It’s amazing how many of today’s youth don’t know how to do a simple task, such as boil an egg or cook dinner for themselves (other than cereal).
Because of different schedules and tastes, my family and I often made our own dinners growing up. I’d say that I was a pretty self-sufficient teenager, so I had no problem cooking for myself. I enjoyed it.
As my diet became healthier and healthier, I had to teach myself new techniques and recipes. The more I cook, the more I enjoy it, and the better I get.
While I am mainly self-taught, I owe my mom a good deal of credit for unknowingly teaching me basic kitchen skills, and instilling in me a passion for food. I have very fond memories of helping her make cakes and licking the batter out of the bowl.
Now as an adult, you will often find me busy in the kitchen. When I buckle Maddy into her high chair, I get right to work peeling, chopping, stirring, etc. I often get lost in my own world, not realizing that Maddy is studying what I’m doing.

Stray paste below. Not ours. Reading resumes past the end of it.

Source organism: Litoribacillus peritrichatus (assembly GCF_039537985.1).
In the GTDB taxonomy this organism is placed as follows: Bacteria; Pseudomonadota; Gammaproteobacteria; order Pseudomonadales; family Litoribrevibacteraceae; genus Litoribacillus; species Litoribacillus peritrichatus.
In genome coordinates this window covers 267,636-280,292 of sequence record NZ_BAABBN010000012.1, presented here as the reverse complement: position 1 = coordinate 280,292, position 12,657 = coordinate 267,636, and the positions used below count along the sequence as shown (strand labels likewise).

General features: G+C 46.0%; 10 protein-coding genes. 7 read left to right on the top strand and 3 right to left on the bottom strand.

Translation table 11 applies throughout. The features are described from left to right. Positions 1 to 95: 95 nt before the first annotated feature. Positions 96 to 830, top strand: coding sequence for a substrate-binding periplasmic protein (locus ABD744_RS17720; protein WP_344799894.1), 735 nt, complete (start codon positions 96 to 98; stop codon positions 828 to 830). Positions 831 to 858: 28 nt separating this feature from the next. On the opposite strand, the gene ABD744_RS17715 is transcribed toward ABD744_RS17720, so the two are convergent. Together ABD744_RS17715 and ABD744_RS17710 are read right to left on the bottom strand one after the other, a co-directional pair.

It occurred to me today that while Maddy is sitting in her chair watching me, I’m actually giving her her first cooking lessons.
Thinking about it in this way gave me much joy. I take comfort in knowing that Maddy is absorbing what I’m doing, and no doubt learning as she watches.
This afternoon I scooped her up into my arms and let her help me pour olive oil into a pan, and showed her how garlic is peeled. She loved helping me, and I loved that she was getting first-hand experience at such a young age.
No matter where you come from, how old you are, how rich or poor you are, being able to put ingredients together and be able to rely on yourself for a meal is an indispensable skill to have, and that’s why you should let your children help you in the kitchen as much as possible.
Think of it as an investment in their future.